A 60 Minutes Segment You Don’t Want to Miss
The Co-Principal Investigators: Claudia Kawas, MD and Maria Corrada, ScD along with co-investigators Annlia Paganini-Hill, PhD and Dana Greenia, RN, MS study the oldest of old, in the The 90+ Study. The information that started this study is very interesting. In 1981, a retirement community was started in California. It was called. Leisure World and the study that was started was the Leisure World Cohort Study.
The 90+ Study continues to check up on those participants every six months. “The Leisure World Cohort Study was established to study the effect of modifiable lifestyle practices on longevity and successful aging when all residents of a California retirement community (Leisure World Laguna Hills) were mailed a postal health survey in 1981.
New residents who moved into the community after this date were mailed the survey in 1982, 1983, and 1985. Of the 22,910 residents, 13,978 (61%) completed the questionnaire. The population and cohort are mostly Caucasian, well educated, upper-middle class, and elderly.
The baseline survey asked demographic information, brief medical history, medication use, personal habits (including cigarette smoking, activities, alcohol consumption), and select food and beverage frequency intake.” All the participating seniors in the in the The 90+ Study were initially participants of the Leisure World Study.
The The 90+ Study wanted to look at what determines longevity? What lifestyle choices promote living to 90 and beyond? Included in this study, was research on the development of dementia. How many developed a type of dementia? Are there changes in the brain that determine memory loss and dementia?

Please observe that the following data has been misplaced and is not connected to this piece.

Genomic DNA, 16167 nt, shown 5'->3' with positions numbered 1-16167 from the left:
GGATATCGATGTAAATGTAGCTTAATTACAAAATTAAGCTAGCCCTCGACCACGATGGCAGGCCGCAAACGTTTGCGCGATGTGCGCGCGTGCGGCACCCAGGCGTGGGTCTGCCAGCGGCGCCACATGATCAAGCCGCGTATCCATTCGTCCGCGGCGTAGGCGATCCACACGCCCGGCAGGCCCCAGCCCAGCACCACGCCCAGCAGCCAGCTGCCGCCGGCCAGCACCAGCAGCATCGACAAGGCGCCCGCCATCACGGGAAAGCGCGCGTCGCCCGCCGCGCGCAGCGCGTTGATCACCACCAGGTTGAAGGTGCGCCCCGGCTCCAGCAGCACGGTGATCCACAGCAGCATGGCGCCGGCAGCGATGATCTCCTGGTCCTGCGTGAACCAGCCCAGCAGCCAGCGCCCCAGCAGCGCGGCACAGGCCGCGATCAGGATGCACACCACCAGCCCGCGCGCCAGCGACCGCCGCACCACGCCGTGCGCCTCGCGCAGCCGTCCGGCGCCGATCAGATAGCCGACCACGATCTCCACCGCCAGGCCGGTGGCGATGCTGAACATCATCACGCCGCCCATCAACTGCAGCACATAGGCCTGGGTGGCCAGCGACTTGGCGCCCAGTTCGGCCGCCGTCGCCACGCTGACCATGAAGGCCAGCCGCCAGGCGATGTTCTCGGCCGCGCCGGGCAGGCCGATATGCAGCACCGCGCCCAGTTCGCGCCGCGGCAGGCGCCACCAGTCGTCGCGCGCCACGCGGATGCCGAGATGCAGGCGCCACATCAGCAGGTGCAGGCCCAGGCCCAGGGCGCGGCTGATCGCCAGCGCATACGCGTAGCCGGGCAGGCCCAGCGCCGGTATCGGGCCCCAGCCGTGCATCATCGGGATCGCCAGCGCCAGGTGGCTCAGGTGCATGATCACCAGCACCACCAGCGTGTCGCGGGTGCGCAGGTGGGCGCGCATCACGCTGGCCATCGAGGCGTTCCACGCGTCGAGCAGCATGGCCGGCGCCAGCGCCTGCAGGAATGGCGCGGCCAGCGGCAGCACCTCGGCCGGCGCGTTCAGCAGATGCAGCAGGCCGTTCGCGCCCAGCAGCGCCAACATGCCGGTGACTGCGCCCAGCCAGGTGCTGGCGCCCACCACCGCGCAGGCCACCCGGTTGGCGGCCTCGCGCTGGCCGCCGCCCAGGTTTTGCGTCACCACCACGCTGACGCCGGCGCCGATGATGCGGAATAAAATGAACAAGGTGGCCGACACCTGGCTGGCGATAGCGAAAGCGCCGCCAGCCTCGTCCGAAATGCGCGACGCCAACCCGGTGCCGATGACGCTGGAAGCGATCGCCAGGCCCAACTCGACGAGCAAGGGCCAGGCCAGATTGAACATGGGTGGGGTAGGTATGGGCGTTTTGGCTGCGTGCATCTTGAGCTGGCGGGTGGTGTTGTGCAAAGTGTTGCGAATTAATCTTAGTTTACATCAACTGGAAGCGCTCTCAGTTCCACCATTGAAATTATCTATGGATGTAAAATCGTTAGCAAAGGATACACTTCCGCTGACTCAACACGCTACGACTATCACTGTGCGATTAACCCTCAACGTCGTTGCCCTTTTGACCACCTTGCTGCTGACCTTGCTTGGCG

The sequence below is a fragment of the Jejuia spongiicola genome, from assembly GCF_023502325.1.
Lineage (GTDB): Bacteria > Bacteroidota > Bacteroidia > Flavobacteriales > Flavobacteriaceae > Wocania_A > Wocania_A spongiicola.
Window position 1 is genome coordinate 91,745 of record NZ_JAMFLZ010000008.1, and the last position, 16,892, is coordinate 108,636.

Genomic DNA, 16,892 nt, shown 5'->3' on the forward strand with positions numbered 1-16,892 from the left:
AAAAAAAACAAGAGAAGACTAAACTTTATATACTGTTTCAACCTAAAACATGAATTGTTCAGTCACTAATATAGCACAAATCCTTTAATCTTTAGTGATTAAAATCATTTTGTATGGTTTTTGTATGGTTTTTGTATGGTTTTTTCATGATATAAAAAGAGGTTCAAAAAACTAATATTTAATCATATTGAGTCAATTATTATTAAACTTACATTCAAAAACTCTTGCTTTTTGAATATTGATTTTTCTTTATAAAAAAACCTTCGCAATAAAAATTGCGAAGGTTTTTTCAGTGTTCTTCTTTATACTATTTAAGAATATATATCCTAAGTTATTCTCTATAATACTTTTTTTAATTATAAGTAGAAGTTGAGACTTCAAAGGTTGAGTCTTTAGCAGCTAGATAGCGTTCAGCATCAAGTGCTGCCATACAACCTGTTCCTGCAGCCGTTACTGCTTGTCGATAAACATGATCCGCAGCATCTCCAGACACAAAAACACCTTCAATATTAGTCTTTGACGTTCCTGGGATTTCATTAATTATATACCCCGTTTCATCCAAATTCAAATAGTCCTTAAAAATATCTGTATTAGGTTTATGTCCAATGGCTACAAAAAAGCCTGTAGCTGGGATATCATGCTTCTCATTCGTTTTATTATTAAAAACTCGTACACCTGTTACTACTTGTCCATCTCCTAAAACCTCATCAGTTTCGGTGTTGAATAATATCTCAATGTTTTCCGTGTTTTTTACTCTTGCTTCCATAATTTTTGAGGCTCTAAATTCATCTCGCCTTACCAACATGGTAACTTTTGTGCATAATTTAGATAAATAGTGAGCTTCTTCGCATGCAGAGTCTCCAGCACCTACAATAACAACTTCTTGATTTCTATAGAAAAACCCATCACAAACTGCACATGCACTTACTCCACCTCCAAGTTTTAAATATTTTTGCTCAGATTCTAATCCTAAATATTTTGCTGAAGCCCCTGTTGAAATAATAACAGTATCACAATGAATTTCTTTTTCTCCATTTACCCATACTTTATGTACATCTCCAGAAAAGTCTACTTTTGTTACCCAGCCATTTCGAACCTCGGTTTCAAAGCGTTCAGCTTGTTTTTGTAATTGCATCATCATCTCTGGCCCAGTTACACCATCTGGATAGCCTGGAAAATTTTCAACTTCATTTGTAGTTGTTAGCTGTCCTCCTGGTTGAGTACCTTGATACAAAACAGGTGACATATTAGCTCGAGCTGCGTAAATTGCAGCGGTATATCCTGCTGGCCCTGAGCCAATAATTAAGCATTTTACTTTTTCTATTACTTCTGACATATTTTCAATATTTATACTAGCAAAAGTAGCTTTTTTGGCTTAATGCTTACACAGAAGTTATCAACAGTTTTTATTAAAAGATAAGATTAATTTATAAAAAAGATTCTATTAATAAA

I think you will be surprised at what the researcher have uncovered. Researchers from The 90+ Study have published many scientific papers in premier journals. Some of the major findings are: “People who drank moderate amounts of alcohol or coffee lived longer than those who abstained. People who were overweight in their 70s lived longer than normal or underweight people did.
About half of people with dementia over age 90 do not have sufficient neuropathology in their brain to explain their cognitive loss. People aged 90 and older with an APOE2 gene are less likely to have clinical Alzheimer’s dementia, but are much more likely to have Alzheimer’s neuropathology in their brains.
People who exercised definitely lived longer than people who didn’t exercise. As little as 15 minutes a day on average made a difference.
Forty-five was the best. Even three hours didn’t beat 45 minutes a day.”
Living Beyond 90 Part 1
Living to 90 and beyond Part 2
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